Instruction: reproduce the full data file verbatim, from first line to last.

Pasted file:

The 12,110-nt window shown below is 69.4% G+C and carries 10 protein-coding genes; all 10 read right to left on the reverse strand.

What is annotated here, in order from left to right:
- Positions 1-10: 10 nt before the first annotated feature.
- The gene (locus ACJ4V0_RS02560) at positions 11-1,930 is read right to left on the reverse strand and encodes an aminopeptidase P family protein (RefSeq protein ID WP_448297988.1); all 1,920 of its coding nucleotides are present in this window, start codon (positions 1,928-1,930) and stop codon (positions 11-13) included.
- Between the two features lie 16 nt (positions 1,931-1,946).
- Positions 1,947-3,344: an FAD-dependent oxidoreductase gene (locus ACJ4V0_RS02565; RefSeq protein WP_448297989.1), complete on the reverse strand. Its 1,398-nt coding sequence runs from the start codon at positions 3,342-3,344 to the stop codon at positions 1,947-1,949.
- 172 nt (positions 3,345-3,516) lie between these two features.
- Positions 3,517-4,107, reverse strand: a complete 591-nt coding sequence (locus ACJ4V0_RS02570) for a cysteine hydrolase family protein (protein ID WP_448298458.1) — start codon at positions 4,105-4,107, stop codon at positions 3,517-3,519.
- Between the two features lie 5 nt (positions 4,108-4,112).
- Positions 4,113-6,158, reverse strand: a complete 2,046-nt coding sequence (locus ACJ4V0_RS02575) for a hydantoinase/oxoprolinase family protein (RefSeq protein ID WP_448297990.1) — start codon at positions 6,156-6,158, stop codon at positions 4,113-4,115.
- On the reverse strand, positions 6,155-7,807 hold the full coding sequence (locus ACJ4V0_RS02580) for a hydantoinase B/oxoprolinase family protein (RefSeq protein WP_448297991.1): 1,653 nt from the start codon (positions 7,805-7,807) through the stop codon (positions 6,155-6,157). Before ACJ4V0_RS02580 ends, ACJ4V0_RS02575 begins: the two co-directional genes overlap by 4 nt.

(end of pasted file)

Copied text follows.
The 12,110-nt window shown below is 69.4% G+C and carries 10 protein-coding genes; all 10 read right to left on the reverse strand.

What is annotated here, in order from left to right:
- Positions 1-10: 10 nt before the first annotated feature.
- The gene (locus ACJ4V0_RS02560) at positions 11-1,930 is read right to left on the reverse strand and encodes an aminopeptidase P family protein (RefSeq protein ID WP_448297988.1); all 1,920 of its coding nucleotides are present in this window, start codon (positions 1,928-1,930) and stop codon (positions 11-13) included.
- Between the two features lie 16 nt (positions 1,931-1,946).
- Positions 1,947-3,344: an FAD-dependent oxidoreductase gene (locus ACJ4V0_RS02565; RefSeq protein WP_448297989.1), complete on the reverse strand. Its 1,398-nt coding sequence runs from the start codon at positions 3,342-3,344 to the stop codon at positions 1,947-1,949.
- 172 nt (positions 3,345-3,516) lie between these two features.
- Positions 3,517-4,107, reverse strand: a complete 591-nt coding sequence (locus ACJ4V0_RS02570) for a cysteine hydrolase family protein (protein ID WP_448298458.1) — start codon at positions 4,105-4,107, stop codon at positions 3,517-3,519.
- Between the two features lie 5 nt (positions 4,108-4,112).
- Positions 4,113-6,158, reverse strand: a complete 2,046-nt coding sequence (locus ACJ4V0_RS02575) for a hydantoinase/oxoprolinase family protein (RefSeq protein ID WP_448297990.1) — start codon at positions 6,156-6,158, stop codon at positions 4,113-4,115.
- On the reverse strand, positions 6,155-7,807 hold the full coding sequence (locus ACJ4V0_RS02580) for a hydantoinase B/oxoprolinase family protein (RefSeq protein WP_448297991.1): 1,653 nt from the start codon (positions 7,805-7,807) through the stop codon (positions 6,155-6,157). Before ACJ4V0_RS02580 ends, ACJ4V0_RS02575 begins: the two co-directional genes overlap by 4 nt.